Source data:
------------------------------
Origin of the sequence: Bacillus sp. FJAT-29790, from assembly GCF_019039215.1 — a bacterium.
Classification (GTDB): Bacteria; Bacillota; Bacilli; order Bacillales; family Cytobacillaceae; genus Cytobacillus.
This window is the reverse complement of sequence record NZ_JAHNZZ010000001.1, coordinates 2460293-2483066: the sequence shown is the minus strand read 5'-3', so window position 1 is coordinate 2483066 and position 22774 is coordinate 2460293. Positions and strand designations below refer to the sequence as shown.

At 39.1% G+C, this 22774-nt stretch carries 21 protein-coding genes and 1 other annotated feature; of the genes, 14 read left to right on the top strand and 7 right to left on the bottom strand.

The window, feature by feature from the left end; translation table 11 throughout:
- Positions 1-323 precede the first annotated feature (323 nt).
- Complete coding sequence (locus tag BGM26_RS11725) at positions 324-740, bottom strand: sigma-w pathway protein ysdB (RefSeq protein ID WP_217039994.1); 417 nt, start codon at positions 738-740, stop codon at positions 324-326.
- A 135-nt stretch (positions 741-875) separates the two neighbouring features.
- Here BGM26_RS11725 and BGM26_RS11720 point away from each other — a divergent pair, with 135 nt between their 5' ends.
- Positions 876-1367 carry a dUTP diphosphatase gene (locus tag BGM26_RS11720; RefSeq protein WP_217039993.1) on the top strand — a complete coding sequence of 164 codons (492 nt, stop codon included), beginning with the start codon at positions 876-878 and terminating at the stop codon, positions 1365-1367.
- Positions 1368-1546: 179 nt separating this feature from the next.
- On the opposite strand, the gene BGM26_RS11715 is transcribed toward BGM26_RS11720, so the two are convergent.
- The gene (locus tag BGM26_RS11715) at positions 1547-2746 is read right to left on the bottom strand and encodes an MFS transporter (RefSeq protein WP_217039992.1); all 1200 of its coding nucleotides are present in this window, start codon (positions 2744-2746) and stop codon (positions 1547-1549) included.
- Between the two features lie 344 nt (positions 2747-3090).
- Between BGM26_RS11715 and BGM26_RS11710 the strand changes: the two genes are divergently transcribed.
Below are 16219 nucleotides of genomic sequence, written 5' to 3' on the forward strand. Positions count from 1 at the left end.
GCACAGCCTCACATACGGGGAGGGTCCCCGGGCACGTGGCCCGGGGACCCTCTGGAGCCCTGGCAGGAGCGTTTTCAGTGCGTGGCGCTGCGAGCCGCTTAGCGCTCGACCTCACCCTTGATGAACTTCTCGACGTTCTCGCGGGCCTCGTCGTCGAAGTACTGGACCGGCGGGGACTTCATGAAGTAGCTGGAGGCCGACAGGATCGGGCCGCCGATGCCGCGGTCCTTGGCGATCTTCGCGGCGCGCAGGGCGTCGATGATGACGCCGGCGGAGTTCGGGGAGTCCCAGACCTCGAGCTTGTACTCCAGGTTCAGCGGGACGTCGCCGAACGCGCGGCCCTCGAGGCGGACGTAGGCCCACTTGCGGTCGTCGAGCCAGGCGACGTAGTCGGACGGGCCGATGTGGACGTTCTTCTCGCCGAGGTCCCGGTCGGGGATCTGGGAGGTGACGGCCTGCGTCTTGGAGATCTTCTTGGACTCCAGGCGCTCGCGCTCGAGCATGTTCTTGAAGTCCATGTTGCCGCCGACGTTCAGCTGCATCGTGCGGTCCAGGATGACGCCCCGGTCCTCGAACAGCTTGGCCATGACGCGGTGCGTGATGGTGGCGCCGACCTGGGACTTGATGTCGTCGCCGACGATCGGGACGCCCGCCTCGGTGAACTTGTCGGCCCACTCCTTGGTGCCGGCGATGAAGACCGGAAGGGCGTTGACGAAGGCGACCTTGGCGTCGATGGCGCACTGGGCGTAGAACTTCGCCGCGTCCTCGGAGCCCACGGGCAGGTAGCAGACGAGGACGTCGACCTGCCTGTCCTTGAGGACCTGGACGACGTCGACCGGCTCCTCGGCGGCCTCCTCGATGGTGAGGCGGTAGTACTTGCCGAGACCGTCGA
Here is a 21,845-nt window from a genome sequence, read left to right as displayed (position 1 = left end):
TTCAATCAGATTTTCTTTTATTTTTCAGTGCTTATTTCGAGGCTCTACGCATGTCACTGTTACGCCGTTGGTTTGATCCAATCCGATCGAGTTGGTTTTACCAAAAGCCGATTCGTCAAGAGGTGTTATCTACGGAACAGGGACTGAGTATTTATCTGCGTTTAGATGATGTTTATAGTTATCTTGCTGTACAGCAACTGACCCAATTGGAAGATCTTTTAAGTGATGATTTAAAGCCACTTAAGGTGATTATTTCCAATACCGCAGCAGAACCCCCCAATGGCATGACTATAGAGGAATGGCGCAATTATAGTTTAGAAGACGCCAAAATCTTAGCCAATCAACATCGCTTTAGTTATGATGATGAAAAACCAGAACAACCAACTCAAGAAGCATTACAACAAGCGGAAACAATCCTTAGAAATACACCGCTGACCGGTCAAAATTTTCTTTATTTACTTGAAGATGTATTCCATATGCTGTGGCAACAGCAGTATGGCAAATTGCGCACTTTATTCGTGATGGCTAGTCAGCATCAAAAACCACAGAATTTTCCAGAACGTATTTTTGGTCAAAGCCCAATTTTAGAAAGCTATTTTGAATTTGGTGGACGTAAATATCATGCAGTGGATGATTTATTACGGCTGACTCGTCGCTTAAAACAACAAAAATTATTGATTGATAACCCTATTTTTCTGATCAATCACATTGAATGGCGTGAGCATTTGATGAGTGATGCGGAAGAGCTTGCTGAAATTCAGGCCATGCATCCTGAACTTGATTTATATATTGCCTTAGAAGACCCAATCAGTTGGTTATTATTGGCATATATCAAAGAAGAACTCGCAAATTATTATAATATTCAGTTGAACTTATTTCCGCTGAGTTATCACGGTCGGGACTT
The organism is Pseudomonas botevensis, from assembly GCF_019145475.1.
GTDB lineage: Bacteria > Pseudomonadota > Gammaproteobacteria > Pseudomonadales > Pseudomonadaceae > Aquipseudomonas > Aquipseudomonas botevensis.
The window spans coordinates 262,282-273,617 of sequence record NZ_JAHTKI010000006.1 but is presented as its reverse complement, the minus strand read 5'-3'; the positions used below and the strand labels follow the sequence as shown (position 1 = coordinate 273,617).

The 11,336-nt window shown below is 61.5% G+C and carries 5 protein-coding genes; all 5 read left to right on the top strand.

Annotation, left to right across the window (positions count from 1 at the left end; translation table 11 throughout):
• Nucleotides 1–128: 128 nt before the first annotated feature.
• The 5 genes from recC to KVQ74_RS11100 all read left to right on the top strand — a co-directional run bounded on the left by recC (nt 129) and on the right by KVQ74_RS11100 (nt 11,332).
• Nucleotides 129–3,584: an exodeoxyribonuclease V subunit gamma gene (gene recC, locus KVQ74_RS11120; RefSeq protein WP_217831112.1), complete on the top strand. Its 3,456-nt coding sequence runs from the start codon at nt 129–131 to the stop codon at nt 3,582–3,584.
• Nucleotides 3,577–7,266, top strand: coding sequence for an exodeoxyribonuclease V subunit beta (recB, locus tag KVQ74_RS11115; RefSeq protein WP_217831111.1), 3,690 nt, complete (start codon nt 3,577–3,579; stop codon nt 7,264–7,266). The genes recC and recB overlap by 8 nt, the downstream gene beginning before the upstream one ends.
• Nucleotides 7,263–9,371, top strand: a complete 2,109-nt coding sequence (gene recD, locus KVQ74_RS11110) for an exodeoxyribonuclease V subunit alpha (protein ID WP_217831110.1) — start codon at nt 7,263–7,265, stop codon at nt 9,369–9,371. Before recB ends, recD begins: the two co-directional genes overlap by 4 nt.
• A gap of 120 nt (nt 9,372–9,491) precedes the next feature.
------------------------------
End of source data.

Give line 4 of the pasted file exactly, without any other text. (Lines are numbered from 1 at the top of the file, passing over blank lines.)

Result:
At 39.1% G+C, this 22774-nt stretch carries 21 protein-coding genes and 1 other annotated feature; of the genes, 14 read left to right on the top strand and 7 right to left on the bottom strand.